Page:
From Nature magazine

Bexarotene, a cancer drug touted as a potential treatment for Alzheimer’s disease, may not be the blockbuster remedy scientists were hoping for, according to several analyses published in Science on 24 May. Four independent research groups report that they failed to fully replicate striking results published in the journal last year by Gary Landreth, a neuroscientist at Case Western Reserve University School of Medicine in Cleveland, Ohio, and his colleagues.

Landreth's team reported that the drug bexarotene could lower brain concentrations of the β-amyloid protein that has long been suspected as a key contributor to Alzheimer’s disease, and could even reverse cognitive impairments in diseased mice. But the study garnered particular attention for its claim that the drug could clear 50% of amyloid plaques — sticky clumps of the protein thought to interfere with brain function — in as little as 72 hours.

“That attracted a lot of folks to try to replicate these studies,” says Philip Wong, a neuroscientist at Johns Hopkins University in Baltimore, Maryland. “No drug at the present moment can do things like that.”

None of the follow-up studies published this week replicated the effects of bexarotene on plaques. Two groups did, however, confirm Landreth’s finding that the drug reduced levels of a soluble, free-floating form of β-amyloid, which can aggregate in plaques.

Not all of the papers examined memory in mice, but one group led by Radosveta Koldamova, a neuroscientist at the University of Pittsburgh in Pennsylvania, found that bexarotene treatment led to cognitive improvements.

Sticking points
“It was our expectation other people would be able to repeat this,” says Landreth about the results of the studies. “Turns out that wasn’t the case, and we fundamentally don’t understand that.” He suggests that the other groups might have used different drug preparations that altered the concentration of bexarotene in the brain or even changed its biological activity.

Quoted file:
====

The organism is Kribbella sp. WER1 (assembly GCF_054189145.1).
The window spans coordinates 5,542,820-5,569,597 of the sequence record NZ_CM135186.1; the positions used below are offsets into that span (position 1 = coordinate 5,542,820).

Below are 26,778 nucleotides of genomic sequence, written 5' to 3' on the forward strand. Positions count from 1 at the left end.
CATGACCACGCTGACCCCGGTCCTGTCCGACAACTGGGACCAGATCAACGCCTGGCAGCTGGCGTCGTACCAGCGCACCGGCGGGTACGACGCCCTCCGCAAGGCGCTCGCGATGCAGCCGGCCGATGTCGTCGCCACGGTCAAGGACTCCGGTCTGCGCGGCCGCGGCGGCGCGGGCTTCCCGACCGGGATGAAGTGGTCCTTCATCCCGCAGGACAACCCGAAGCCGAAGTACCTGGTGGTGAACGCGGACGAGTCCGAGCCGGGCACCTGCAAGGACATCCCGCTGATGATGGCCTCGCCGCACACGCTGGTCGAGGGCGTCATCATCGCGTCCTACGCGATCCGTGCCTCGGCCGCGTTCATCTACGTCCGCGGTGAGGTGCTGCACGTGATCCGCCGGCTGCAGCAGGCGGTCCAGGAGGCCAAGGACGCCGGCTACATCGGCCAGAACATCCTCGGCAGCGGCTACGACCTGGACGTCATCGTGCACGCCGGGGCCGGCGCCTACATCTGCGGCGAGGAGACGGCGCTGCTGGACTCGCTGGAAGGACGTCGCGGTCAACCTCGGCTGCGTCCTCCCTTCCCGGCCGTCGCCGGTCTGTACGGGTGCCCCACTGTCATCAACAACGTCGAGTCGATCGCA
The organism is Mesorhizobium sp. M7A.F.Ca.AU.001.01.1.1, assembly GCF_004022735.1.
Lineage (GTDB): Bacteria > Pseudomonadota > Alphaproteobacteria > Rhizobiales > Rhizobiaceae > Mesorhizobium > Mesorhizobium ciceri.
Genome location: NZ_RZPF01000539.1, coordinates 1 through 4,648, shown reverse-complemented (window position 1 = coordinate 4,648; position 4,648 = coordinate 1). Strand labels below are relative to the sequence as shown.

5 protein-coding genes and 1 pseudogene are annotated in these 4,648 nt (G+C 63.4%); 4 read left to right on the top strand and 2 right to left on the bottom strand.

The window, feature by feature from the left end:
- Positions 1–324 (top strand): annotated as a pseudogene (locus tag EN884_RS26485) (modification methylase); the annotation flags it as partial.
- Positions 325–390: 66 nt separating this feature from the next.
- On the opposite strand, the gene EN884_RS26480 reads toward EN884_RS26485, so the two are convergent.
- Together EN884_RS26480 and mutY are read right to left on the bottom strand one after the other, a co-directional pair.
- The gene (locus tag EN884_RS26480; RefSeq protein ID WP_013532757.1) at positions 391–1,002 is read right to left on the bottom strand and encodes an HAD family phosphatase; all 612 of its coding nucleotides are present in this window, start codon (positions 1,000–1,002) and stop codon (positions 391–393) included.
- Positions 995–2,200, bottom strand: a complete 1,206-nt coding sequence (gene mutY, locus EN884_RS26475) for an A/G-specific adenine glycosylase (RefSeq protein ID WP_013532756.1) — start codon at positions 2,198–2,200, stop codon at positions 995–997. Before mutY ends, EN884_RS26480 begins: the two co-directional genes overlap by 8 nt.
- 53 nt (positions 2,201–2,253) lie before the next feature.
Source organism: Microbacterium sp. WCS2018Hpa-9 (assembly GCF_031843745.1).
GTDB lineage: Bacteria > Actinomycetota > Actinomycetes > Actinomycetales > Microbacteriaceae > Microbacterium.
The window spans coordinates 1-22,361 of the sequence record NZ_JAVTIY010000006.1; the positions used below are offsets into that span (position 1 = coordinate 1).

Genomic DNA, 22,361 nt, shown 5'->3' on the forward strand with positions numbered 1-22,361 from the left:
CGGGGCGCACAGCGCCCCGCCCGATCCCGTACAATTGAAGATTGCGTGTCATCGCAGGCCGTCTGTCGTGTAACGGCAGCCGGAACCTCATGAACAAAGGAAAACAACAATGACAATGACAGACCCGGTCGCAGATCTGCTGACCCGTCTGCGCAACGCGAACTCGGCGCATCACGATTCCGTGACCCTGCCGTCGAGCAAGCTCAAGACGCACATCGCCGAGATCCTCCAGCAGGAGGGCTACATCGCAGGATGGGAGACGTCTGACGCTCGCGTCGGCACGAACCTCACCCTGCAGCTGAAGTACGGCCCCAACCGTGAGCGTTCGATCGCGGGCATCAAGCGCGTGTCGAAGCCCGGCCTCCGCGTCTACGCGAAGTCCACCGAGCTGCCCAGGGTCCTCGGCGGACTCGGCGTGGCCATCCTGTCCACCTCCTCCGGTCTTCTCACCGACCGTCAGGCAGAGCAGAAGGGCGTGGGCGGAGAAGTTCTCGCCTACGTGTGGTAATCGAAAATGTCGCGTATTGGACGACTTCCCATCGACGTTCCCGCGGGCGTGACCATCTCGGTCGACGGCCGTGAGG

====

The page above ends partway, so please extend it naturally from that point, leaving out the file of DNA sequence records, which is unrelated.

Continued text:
In a response published alongside the comment articles, Landreth emphasizes that some of the studies affirm two key conclusions of the original paper: the lowering of soluble β-amyloid levels and the reversal of cognitive deficits. He says that the interest in plaques may even be irrelevant to Alzheimer’s disease. In the past ten years, some neuroscientists have begun to question whether it is plaques or soluble β-amyloid proteins that are most dangerous to brain health.

As the debate over plaques continues, Koldamova says that the cognitive improvement she and Landreth observed suggests that bexarotene is still very promising. “Patients don’t go to the doctor because they have plaques. They go because they have memory decline,” she says.

Ethical dilemma
Other researchers say the contradictory results suggest that much more basic research is needed before bexarotene is used to treat Alzheimer's. “The mechanism of action behind bexarotene has not been proven,” says Kevin Felsenstein, a neuroscientist at the University of Florida College of Medicine in Gainesville, and a co-author of one of the dissenting papers. Felsenstein’s group found no evidence that bexarotene lowered levels of soluble or plaque forms of β-amyloid protein.

Felsenstein worries that interest in Landreth’s original results could lead to misuse of the drug because, unlike many experimental treatments, it is already on the market. The US Food and Drug Administration has approved bexarotene to treat skin cancer.

In August 2012, The New England Journal of Medicine published an article anticipating growing demand for unauthorized prescriptions of bexarotene as an Alzheimer’s treatment and urging physicians to wait for evidence from human clinical trials.

Physicians and researchers may get some answers soon: Landreth’s group has begun an early clinical trial to test the drug in healthy participants.

This article is reproduced with permission from the magazine Nature. The article was first published on May 23, 2013.